Festivals & processions are Jaipur’s trademark. These attract loads of visitors, India and non-Indian alike. So we were rather disappointed when the festival calendar for April showed none. The bigger was our surprise when we literally happened to run into one! Stepping out into the street from a little yard that harbored a vegetable market, we stood face to face with an elephant. With its head beautifully painted, it swayed along the street carrying an elegantly dressed man and a child. Even in India, at least in an urban area, this is not the most common sight!
What followed was a two hour long procession of various groups, mainly women in colorful saris (each group had their own color) chanting what could have been “Peace for the World”, girls and boys students in school uniforms, and last but not least, cluster men in traditional white cassocks wearing a bright paper flower on their chests. The parade ended with groups of men playing music, all dressed in beautiful white uniforms and wearing colorful turbans
We did not understand completely what it was all about, not being able to understand the chants and read the flyers given, all in Hindi. But even not knowing what we supported so passionately, these two hours were simply an amazing time!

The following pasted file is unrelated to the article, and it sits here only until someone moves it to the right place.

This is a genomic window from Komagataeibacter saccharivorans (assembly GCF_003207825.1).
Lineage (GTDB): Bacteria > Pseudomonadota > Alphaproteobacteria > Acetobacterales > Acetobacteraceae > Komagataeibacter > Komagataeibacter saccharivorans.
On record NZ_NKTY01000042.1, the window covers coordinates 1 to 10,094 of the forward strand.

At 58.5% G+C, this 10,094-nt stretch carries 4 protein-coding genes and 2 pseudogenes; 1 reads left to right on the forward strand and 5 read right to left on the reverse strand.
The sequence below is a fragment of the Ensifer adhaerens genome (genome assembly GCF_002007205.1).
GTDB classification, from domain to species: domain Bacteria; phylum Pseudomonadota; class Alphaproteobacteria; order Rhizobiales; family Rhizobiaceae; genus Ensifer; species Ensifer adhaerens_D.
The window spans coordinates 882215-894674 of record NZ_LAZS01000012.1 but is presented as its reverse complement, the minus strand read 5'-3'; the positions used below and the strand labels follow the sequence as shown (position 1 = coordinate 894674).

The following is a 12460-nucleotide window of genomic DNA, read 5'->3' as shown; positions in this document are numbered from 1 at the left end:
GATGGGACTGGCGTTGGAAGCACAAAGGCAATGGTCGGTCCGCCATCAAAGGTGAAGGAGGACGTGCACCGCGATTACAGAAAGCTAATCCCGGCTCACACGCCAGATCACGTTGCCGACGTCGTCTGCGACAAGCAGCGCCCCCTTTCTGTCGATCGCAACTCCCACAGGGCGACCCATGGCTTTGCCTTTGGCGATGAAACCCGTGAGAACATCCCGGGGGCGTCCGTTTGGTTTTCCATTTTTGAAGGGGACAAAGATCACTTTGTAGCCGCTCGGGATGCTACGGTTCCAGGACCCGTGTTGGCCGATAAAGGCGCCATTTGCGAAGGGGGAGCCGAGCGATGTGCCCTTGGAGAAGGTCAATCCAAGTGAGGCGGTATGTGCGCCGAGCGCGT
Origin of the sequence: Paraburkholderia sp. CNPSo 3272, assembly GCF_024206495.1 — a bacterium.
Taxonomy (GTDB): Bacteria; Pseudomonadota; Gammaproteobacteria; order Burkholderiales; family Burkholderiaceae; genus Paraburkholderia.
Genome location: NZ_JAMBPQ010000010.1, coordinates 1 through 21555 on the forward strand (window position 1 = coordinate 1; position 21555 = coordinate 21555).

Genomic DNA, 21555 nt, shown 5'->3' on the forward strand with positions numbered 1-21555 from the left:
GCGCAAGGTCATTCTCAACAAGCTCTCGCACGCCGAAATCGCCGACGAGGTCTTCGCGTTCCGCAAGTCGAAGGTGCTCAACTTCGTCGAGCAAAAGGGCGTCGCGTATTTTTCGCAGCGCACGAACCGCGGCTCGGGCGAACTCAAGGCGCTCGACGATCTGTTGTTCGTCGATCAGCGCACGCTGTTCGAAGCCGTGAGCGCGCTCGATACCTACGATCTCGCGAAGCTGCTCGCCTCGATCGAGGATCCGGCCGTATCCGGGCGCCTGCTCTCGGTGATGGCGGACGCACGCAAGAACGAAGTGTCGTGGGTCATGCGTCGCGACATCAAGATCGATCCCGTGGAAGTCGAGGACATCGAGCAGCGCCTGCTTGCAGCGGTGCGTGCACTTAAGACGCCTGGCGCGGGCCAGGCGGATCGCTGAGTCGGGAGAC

Paul, Jane, and the two of us were the only non-Indians present and received a lot of attention. Unfortunately, this also included being handed drinks and food constantly. Especially the drinks were horrid. They came in bright colors: pink, blue, yellow. It was definitely undrinkable! With masses of people around us scanning every single move and reaction on our faces were was no way out. Pretending we enjoyed the precious gift, we kept smiling and holding on to the very cup to avoid more offers.
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